A moody drama set in Vienna about a century ago, The Illusionist asks several questions. Is famed illusionist Eisenheim (Edward Norton) just an adroit trickster or is he really in touch with the supernatural? Can he use his skills to win back Sophie (Jessica Biel), the love of his life, from nasty Austrian Crown Prince Leopold (Rufus Sewell)? Can Chief Inspector Uhl (Paul Giamatti) sort it all out?
The premise is intriguing and the handsome-looking film is generally well-arranged, save for a series of explanatory flashes at the end that are so full of holes that their presence is more annoying than insightful. But then again, I was already pissed off because of a monumentally stupid decision on the filmmakers’ part to use state-of-the-art computer-generated imagery for Eisenheim’s illusions.
So what’s the big deal, you ask? The big deal is that, in a movie where we’re supposed to wonder whether a performer’s illusions are the real thing or simply the result of an amazing combination of sleight-of-hand, misdirection and clever apparatuses, we see images that the best modern-day illusionists could not create.
Example: In one scene, Eisenheim stands on a bare stage and stares at the space in front of him. In a few seconds, a bit of wispy smoke appears — not from behind a curtain or out of his sleeve, but in mid-air — then gradually develops and morphs into the fully-articulated form of a woman, who proceeds to answer a few questions before disappearing into mid-air. No boxes, no curtains, it all happens right before the eyes of the theater audience and, of course, ours as well.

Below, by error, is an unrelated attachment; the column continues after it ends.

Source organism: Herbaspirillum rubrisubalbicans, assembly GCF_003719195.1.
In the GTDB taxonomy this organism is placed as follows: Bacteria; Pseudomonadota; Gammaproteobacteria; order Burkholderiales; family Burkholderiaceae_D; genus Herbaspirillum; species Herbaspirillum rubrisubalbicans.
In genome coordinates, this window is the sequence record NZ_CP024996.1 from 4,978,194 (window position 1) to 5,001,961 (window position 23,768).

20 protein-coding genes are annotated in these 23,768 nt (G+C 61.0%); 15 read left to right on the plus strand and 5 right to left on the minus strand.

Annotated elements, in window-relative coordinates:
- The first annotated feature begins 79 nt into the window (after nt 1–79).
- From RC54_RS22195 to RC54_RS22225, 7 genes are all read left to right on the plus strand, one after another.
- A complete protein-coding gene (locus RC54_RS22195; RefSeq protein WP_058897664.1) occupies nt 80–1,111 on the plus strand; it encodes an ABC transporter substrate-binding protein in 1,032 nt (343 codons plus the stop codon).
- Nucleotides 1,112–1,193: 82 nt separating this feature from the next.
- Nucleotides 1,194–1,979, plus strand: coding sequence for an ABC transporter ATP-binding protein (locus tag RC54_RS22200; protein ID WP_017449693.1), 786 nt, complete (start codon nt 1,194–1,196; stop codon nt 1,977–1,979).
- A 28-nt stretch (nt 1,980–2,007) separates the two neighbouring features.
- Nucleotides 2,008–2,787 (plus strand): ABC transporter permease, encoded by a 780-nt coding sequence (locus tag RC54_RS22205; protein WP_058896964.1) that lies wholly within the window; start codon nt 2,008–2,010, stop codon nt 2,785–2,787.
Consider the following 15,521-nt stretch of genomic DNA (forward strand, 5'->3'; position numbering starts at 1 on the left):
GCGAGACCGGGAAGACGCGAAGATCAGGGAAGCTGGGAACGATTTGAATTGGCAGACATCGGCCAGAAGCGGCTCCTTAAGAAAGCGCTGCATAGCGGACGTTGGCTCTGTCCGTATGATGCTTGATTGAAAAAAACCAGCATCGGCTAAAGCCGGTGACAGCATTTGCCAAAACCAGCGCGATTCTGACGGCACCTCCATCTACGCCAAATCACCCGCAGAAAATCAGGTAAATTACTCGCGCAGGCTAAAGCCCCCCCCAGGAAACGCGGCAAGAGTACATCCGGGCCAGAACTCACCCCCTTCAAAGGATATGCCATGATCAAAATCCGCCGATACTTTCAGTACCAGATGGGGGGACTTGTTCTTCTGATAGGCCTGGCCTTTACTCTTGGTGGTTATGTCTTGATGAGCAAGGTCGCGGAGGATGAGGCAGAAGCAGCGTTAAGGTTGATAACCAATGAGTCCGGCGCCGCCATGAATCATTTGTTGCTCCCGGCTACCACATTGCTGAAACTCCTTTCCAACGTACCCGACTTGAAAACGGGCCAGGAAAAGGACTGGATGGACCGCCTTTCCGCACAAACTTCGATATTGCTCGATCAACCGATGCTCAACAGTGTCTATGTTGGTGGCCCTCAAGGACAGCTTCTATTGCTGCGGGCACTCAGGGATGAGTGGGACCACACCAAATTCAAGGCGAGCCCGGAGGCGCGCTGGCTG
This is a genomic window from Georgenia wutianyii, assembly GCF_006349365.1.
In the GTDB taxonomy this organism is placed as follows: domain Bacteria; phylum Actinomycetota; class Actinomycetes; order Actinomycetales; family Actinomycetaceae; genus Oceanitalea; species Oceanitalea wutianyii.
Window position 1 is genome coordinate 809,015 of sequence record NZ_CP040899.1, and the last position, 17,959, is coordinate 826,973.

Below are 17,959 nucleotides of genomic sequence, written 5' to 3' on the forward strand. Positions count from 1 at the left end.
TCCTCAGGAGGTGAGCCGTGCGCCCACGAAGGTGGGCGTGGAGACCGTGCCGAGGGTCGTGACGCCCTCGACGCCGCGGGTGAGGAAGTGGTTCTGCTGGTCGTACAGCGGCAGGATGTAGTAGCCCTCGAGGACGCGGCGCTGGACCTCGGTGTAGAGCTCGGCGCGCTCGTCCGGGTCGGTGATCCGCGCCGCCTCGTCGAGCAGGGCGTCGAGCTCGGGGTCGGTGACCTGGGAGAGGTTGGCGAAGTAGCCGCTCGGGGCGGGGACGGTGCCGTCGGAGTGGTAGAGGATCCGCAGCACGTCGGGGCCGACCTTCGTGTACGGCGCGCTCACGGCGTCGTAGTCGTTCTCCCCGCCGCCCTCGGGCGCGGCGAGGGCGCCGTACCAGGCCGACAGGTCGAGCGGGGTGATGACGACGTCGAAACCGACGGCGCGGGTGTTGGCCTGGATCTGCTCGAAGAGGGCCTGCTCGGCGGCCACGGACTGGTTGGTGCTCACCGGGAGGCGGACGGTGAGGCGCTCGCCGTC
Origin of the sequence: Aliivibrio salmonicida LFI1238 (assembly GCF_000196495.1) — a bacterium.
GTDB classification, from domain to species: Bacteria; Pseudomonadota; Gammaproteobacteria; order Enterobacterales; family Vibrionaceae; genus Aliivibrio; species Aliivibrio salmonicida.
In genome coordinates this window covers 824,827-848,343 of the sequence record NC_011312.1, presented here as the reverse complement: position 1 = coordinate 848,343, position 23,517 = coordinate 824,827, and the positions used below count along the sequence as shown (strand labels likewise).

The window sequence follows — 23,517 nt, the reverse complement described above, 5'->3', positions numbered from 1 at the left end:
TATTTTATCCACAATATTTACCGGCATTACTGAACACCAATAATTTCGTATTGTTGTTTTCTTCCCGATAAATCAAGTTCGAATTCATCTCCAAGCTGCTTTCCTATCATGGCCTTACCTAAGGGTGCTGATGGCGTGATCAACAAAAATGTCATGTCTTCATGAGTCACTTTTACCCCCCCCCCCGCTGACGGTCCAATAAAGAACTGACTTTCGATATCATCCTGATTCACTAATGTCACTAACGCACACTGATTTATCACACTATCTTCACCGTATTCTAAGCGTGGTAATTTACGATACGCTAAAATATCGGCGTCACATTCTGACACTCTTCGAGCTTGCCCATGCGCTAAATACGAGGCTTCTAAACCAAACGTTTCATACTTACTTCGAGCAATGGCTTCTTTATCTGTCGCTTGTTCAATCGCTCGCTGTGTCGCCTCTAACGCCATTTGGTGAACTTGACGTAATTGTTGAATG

Call me fussy, but what’s the fun in that? David Copperfield, with all of his money and custom equipment, could not make a wisp of smoke appear out of nothing, turn into a woman and then disappear.
So the biggest of the movie’s big questions should be: Is famed illusionist Eisenheim the master of the supernatural that he appears to be, or are the filmmakers too dense to realize that if the illusions don’t look like they could have been faked by an extremely talented artist, then there is no suspense whatsoever?